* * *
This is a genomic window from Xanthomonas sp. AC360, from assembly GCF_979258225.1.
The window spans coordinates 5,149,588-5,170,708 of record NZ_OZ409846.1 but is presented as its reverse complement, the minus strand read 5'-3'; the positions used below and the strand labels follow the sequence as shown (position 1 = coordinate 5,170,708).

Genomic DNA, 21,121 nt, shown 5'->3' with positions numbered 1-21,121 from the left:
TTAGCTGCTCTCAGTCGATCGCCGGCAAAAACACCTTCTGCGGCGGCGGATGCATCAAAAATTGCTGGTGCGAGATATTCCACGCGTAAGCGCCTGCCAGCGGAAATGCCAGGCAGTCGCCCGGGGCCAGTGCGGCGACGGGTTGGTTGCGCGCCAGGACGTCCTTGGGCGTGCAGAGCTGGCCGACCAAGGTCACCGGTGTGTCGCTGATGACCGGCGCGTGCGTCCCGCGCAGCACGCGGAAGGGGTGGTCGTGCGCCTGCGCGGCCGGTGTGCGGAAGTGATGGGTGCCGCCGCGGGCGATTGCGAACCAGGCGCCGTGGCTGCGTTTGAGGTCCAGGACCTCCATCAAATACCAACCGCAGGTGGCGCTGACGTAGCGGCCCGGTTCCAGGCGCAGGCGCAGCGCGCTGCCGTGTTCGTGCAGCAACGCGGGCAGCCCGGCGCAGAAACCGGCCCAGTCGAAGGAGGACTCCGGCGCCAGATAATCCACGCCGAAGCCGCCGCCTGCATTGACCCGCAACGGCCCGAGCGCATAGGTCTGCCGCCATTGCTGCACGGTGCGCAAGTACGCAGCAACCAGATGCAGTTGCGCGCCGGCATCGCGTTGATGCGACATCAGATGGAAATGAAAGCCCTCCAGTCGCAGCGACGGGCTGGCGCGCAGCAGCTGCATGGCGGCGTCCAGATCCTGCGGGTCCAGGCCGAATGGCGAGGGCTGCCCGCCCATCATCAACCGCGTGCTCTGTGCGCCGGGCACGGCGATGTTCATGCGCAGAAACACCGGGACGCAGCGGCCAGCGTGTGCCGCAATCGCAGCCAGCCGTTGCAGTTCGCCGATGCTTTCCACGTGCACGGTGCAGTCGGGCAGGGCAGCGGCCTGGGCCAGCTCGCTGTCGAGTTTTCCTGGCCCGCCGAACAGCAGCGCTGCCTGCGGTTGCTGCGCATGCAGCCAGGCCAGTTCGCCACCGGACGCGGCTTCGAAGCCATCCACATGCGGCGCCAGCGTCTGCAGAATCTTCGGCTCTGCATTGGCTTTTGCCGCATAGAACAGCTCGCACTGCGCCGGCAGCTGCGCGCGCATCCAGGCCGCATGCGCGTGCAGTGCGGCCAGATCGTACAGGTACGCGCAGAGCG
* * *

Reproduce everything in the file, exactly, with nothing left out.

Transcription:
This is a genomic window from Xanthomonas sp. AC360, from assembly GCF_979258225.1.
The window spans coordinates 5,149,588-5,170,708 of record NZ_OZ409846.1 but is presented as its reverse complement, the minus strand read 5'-3'; the positions used below and the strand labels follow the sequence as shown (position 1 = coordinate 5,170,708).

Genomic DNA, 21,121 nt, shown 5'->3' with positions numbered 1-21,121 from the left:
TTAGCTGCTCTCAGTCGATCGCCGGCAAAAACACCTTCTGCGGCGGCGGATGCATCAAAAATTGCTGGTGCGAGATATTCCACGCGTAAGCGCCTGCCAGCGGAAATGCCAGGCAGTCGCCCGGGGCCAGTGCGGCGACGGGTTGGTTGCGCGCCAGGACGTCCTTGGGCGTGCAGAGCTGGCCGACCAAGGTCACCGGTGTGTCGCTGATGACCGGCGCGTGCGTCCCGCGCAGCACGCGGAAGGGGTGGTCGTGCGCCTGCGCGGCCGGTGTGCGGAAGTGATGGGTGCCGCCGCGGGCGATTGCGAACCAGGCGCCGTGGCTGCGTTTGAGGTCCAGGACCTCCATCAAATACCAACCGCAGGTGGCGCTGACGTAGCGGCCCGGTTCCAGGCGCAGGCGCAGCGCGCTGCCGTGTTCGTGCAGCAACGCGGGCAGCCCGGCGCAGAAACCGGCCCAGTCGAAGGAGGACTCCGGCGCCAGATAATCCACGCCGAAGCCGCCGCCTGCATTGACCCGCAACGGCCCGAGCGCATAGGTCTGCCGCCATTGCTGCACGGTGCGCAAGTACGCAGCAACCAGATGCAGTTGCGCGCCGGCATCGCGTTGATGCGACATCAGATGGAAATGAAAGCCCTCCAGTCGCAGCGACGGGCTGGCGCGCAGCAGCTGCATGGCGGCGTCCAGATCCTGCGGGTCCAGGCCGAATGGCGAGGGCTGCCCGCCCATCATCAACCGCGTGCTCTGTGCGCCGGGCACGGCGATGTTCATGCGCAGAAACACCGGGACGCAGCGGCCAGCGTGTGCCGCAATCGCAGCCAGCCGTTGCAGTTCGCCGATGCTTTCCACGTGCACGGTGCAGTCGGGCAGGGCAGCGGCCTGGGCCAGCTCGCTGTCGAGTTTTCCTGGCCCGCCGAACAGCAGCGCTGCCTGCGGTTGCTGCGCATGCAGCCAGGCCAGTTCGCCACCGGACGCGGCTTCGAAGCCATCCACATGCGGCGCCAGCGTCTGCAGAATCTTCGGCTCTGCATTGGCTTTTGCCGCATAGAACAGCTCGCACTGCGCCGGCAGCTGCGCGCGCATCCAGGCCGCATGCGCGTGCAGTGCGGCCAGATCGTACAGGTACGCGCAGAGCG